When times are tough – socially, culturally or economically – businesses tend to double down on their cost-cutting strategies to help them weather the storm. From a business point of view, this makes perfect sense and could lead to profitability overall.
However, employees are often caught in the cost-cutting firing line and when dedicated staff feel undervalued, it can have serious cost implications for your company. But being undervalued often has little to do with getting a pay increase.
In fact, many employees are more likely to stay committed and loyal to their employers if they offer a robust and generous benefits package. Initially, a benefits package might feel like a big cost for your company but benefits for staff mean benefits to your business.
High staff turnover is expensive, so if you can inspire loyalty in your teams you could save thousands of pounds. So how can employee benefits help save you money? And what benefits do employees want?
With the average cost-per-hire for a new employee sitting at over £3,000, keeping staff turnover low will save your company money. The average annual turnover rate in the UK is nearly 20%, so for example, a company of 100 staff members would end up forking out over £60,000 per year in recruitment.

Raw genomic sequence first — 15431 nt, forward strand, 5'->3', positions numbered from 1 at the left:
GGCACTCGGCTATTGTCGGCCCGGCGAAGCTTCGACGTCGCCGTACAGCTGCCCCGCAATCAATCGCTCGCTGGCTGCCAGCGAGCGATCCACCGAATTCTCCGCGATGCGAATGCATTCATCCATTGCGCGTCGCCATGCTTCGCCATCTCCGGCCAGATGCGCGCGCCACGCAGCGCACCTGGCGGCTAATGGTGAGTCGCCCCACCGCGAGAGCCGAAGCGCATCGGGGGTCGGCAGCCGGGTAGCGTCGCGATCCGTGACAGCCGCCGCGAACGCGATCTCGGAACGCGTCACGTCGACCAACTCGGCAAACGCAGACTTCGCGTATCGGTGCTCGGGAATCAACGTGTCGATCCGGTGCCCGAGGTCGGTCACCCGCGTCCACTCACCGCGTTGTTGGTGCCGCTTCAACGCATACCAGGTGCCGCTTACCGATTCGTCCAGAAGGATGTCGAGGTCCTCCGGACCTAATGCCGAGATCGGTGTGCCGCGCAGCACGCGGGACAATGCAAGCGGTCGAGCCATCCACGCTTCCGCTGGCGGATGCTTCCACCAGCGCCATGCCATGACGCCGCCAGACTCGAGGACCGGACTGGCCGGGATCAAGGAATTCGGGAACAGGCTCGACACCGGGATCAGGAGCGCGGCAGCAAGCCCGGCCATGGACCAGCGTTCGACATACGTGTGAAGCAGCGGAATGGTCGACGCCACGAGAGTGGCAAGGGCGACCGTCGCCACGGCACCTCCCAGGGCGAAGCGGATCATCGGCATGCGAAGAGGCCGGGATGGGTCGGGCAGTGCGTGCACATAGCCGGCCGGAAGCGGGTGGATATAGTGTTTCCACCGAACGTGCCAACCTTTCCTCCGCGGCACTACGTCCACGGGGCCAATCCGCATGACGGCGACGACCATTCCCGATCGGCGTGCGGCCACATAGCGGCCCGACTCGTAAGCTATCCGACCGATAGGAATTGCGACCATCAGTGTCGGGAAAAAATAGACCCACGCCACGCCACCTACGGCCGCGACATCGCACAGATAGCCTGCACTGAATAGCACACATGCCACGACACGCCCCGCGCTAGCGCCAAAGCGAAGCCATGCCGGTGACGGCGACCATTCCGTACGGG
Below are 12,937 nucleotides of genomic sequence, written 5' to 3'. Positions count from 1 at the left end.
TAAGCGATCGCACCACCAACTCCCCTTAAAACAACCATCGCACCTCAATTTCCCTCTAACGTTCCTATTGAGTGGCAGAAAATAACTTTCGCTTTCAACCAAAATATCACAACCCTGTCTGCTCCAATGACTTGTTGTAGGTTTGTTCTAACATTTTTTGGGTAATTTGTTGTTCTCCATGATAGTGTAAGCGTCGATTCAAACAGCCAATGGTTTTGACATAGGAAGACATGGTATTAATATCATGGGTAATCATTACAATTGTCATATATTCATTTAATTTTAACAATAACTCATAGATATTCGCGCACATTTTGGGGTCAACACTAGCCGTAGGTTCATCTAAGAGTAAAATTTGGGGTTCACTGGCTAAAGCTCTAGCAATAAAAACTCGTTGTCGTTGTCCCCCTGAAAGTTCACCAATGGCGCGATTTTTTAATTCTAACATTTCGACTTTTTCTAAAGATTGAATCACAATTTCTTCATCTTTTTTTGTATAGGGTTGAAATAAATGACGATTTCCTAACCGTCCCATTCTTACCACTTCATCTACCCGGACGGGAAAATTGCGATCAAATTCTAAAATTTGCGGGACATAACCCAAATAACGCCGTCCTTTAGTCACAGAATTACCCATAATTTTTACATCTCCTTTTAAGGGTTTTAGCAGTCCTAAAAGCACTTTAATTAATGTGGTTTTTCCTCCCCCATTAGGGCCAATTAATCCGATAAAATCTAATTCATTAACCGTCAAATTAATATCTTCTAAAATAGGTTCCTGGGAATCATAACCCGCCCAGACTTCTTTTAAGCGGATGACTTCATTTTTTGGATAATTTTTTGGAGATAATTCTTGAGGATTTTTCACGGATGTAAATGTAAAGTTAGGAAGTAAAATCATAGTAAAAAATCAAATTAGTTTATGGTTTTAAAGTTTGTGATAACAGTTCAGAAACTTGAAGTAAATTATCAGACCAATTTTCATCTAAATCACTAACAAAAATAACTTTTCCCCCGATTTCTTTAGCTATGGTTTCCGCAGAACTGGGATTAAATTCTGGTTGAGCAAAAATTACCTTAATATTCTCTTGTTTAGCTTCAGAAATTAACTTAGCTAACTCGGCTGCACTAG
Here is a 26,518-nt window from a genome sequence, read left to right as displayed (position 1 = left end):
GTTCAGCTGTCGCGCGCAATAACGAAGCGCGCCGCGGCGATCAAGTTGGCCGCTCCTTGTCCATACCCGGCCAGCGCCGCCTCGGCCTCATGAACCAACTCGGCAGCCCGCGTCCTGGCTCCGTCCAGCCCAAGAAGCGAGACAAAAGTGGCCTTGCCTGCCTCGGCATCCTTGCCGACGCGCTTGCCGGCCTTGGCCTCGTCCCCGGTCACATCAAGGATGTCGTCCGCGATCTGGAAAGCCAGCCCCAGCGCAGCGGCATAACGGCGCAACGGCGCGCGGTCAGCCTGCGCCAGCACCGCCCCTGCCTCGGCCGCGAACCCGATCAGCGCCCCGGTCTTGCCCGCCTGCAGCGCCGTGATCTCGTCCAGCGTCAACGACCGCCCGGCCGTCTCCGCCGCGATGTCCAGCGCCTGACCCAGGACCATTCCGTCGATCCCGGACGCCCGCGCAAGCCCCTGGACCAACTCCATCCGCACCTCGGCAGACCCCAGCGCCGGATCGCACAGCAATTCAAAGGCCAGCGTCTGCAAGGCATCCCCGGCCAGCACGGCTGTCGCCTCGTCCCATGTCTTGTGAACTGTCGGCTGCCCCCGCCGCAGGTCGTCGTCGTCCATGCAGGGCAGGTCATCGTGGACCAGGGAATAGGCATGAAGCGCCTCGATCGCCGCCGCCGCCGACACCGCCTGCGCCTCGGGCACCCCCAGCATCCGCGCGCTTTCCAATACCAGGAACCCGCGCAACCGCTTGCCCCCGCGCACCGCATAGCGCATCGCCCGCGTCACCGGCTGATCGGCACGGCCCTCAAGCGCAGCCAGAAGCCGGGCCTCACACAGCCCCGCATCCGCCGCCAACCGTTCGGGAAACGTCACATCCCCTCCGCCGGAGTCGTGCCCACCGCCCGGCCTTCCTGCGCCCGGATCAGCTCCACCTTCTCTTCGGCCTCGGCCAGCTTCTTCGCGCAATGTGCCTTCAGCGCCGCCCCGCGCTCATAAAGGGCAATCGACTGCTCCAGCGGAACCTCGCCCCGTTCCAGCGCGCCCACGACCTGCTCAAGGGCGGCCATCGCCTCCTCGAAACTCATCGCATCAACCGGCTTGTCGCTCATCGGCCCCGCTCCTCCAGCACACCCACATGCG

With a benefits package that keeps employees feeling valued and inspires loyalty, you would save money. By increasing loyalty by just 10% and retaining more staff you would end up with thousands of pounds of savings per year.
It has been proven that most employees (nearly 80%) would choose to have additional benefits over a pay rise and nearly 70% would choose a new job based on the employee benefit scheme they offer. But what are employees looking for?
Most employees are looking for benefits that relate to health and well-being, childcare, shopping discounts and life insurance. One employer who does this well is Carole Nash. The classic car insurance company offers a range of employee benefits such as gym membership, bike schemes, childcare and more, and have been highlighted for their employee retention.
Industry appropriate benefits are also a great draw too. For example, if you run a creative business, perhaps offering paid-for creative courses such as pottery making to your team.
The cost of benefits will vary depending on what you offer and the size of your company. However, if you choose employee benefits over annual pay rises, you will certainly find them to be the cheaper option.
After all, a happy, loyal and dedicated workforce is far more likely to be productive and stay with your team. Saving and making your business money.